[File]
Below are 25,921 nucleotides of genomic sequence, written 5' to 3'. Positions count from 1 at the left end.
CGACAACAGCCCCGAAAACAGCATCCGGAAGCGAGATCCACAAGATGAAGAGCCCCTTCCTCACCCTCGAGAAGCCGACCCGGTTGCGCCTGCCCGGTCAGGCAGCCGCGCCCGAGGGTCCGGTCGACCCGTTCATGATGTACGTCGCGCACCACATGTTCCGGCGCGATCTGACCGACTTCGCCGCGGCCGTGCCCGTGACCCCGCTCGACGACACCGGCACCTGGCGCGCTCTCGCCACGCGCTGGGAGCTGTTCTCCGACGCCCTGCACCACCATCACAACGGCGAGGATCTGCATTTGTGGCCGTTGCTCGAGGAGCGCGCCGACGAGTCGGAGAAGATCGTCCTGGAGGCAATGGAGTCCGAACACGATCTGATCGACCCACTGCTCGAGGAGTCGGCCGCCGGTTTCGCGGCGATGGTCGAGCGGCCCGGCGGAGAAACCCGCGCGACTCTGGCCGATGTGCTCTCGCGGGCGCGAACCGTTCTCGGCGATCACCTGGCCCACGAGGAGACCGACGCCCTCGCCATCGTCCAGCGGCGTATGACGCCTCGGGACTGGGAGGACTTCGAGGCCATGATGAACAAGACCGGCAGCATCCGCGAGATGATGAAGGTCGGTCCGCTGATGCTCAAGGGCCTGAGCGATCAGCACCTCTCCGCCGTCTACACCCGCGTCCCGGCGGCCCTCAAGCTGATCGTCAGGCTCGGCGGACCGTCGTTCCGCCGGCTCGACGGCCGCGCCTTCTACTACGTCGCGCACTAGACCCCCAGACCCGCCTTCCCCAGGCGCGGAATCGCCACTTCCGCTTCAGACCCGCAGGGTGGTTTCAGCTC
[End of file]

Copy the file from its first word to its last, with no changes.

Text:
Below are 25,921 nucleotides of genomic sequence, written 5' to 3'. Positions count from 1 at the left end.
CGACAACAGCCCCGAAAACAGCATCCGGAAGCGAGATCCACAAGATGAAGAGCCCCTTCCTCACCCTCGAGAAGCCGACCCGGTTGCGCCTGCCCGGTCAGGCAGCCGCGCCCGAGGGTCCGGTCGACCCGTTCATGATGTACGTCGCGCACCACATGTTCCGGCGCGATCTGACCGACTTCGCCGCGGCCGTGCCCGTGACCCCGCTCGACGACACCGGCACCTGGCGCGCTCTCGCCACGCGCTGGGAGCTGTTCTCCGACGCCCTGCACCACCATCACAACGGCGAGGATCTGCATTTGTGGCCGTTGCTCGAGGAGCGCGCCGACGAGTCGGAGAAGATCGTCCTGGAGGCAATGGAGTCCGAACACGATCTGATCGACCCACTGCTCGAGGAGTCGGCCGCCGGTTTCGCGGCGATGGTCGAGCGGCCCGGCGGAGAAACCCGCGCGACTCTGGCCGATGTGCTCTCGCGGGCGCGAACCGTTCTCGGCGATCACCTGGCCCACGAGGAGACCGACGCCCTCGCCATCGTCCAGCGGCGTATGACGCCTCGGGACTGGGAGGACTTCGAGGCCATGATGAACAAGACCGGCAGCATCCGCGAGATGATGAAGGTCGGTCCGCTGATGCTCAAGGGCCTGAGCGATCAGCACCTCTCCGCCGTCTACACCCGCGTCCCGGCGGCCCTCAAGCTGATCGTCAGGCTCGGCGGACCGTCGTTCCGCCGGCTCGACGGCCGCGCCTTCTACTACGTCGCGCACTAGACCCCCAGACCCGCCTTCCCCAGGCGCGGAATCGCCACTTCCGCTTCAGACCCGCAGGGTGGTTTCAGCTC